Those who were anxious about the possibility that republicans could have passed an Obamacare repeal, will definitely be able to rest easy for now. But their repeated effort to kill the current health care law has already done some damage by spreading uncertainty throughout the insurance market, forcing those Insurance providers to raise their rates. This of course just plays into the hands of Republicans who have already established their belief that Obamacare -- otherwise known as the affordable care act (ACA) -- is failing. Republicans have been persistent with spreading this view saying that premiums were sky rocketing, making it less affordable for those who need health care and that providers are also fleeing the ACA's marketplace.

ACA holds on despite GOP sabotage

But already, this isn't just the fault of the insurance providers as they are undeniably running a business. But Republicans have made their claims of Obamacare's problems more profound through legislation to sabotage the health care system, one only has to look at Marco Rubio. Despite this, starting next year, all counties nationwide will have an insurance provider that will provide coverage through the ACA.

That coverage appears to dash away the myth that insurance providers are fleeing the marketplace and adding to the GOP's (Republican Party) unified stance that Obamacare is failing. At the beginning of the year, it was reported that more than 40 - mostly rural - counties were facing the chance that they would not have any providers through the exchange.

With the ACA's ongoing battle with Republicans, another year of counties not having options for coverage would certainly have continued to play into the GOP's stance against the health care law.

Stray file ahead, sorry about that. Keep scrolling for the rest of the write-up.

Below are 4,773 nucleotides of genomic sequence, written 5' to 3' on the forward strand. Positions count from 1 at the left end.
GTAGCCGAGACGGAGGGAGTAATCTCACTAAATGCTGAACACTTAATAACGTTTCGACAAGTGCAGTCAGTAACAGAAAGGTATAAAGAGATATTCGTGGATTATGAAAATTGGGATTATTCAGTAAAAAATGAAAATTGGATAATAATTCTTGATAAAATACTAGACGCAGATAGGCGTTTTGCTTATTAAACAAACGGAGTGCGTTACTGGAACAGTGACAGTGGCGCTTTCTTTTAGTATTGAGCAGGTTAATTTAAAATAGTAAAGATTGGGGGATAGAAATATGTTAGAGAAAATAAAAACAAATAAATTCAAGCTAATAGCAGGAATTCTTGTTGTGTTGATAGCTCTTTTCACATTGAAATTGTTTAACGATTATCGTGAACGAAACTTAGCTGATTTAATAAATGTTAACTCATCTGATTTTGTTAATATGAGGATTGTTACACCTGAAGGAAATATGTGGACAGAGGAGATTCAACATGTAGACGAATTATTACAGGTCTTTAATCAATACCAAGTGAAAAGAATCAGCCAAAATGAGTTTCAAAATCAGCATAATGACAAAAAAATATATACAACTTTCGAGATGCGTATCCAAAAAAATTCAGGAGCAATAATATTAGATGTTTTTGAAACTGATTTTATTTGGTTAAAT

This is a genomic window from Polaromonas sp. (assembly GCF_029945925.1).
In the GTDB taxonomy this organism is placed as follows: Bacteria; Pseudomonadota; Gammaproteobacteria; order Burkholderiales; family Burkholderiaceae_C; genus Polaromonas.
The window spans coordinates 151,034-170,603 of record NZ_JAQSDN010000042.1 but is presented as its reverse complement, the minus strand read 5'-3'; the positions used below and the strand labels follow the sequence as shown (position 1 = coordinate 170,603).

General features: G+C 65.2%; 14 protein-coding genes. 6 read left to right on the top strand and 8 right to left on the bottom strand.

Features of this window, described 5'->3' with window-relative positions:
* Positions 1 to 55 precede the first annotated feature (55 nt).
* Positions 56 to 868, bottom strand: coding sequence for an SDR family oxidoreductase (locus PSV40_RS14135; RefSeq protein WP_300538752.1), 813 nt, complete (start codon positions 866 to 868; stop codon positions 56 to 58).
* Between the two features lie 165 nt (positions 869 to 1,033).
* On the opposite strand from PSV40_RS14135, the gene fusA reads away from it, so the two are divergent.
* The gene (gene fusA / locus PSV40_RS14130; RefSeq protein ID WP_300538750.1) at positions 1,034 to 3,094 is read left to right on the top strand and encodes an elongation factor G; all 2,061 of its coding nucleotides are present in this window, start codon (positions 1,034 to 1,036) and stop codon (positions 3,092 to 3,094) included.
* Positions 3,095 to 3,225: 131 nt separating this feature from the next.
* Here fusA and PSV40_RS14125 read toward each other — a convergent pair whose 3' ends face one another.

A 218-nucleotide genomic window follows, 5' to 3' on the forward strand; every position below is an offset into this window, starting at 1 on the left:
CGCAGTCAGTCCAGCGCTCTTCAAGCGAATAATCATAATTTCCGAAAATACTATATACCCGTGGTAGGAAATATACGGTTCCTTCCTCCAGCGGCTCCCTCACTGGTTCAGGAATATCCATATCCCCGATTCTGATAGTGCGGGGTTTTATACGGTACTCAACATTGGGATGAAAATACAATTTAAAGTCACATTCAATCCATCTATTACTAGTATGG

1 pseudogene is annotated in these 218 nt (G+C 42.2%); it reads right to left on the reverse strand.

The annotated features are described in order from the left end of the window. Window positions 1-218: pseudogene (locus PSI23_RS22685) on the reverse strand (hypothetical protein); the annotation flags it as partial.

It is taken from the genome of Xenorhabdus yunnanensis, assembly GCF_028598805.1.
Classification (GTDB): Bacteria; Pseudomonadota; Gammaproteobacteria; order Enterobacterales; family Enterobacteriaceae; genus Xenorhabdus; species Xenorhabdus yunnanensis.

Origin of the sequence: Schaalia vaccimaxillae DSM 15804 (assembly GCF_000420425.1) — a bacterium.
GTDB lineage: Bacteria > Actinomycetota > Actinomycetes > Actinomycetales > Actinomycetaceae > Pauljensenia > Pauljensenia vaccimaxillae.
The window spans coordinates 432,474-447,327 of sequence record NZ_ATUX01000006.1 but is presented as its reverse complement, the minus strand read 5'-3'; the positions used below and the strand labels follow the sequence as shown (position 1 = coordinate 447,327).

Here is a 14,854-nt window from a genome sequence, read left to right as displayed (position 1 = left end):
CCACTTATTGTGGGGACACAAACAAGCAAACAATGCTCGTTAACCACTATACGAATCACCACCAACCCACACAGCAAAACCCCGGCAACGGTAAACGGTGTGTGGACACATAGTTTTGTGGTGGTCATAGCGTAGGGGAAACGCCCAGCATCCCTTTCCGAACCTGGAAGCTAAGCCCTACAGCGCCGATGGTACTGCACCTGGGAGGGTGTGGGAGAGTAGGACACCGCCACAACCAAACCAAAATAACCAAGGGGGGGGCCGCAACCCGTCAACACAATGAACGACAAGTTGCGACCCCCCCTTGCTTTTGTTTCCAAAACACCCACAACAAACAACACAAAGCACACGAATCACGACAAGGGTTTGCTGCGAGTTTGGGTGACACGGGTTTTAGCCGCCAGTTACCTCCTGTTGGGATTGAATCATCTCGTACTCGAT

At the very worse, about half of the counties nationwide will only have one provider. But the fight over Obamacare has already established enough uncertainty to prevent insurance providers from overwhelmingly trying to join the marketplace.

Many have already pulled out of it or have refused to sign up. This is especially the case for insurance providers who have to rely on certainty in order to function as a business, heading the other way when it isn't there.

Restoring order, stability to insurance providers?

The Congressional Budget Office (CBO) pointed out in a report that this uncertainty will cause roughly 15 percent of those insurers to raise premiums.

One of the reasons for this is because those insurers have to establish their rates ahead of time which is difficult under this uncertain climate. This week, while Republicans had their deadline to pass a repeal bill for Sept 30, insurers had until Wednesday to sign up for the ACA to provide coverage under the program in time for 2018.

To get a sense of the kind of uncertainty those providers were facing, Senate Majority Leader Mitch McConnell was holding out to let the Graham-Cassidy bill pass while senators Lamar Alexander (R-TN) and Patty Murray (D-WA) had restored order, making a bipartisan effort to fix the ACA. Their effort was such that - while it didn't get the kind of reporting by the media that the repeal effort had - the bipartisan bill appeared to be a sure thing.

But, the lack of support by Republicans froze those chances making it too late to make the deadline.

As another sign of uncertainty for providers for the coming months, it's unlikely that a Republican led Congress is going to want to legislate a bipartisan bill to fix the ACA for the rest of the year, an effort that would certainly pass without limits or deadlines. But with the GOP looking to repeal again at the beginning of the year, this too is unlikely. In the meantime, President Trump declared that he would try to work with Democrats to improve health care which might give some hope to insurance providers.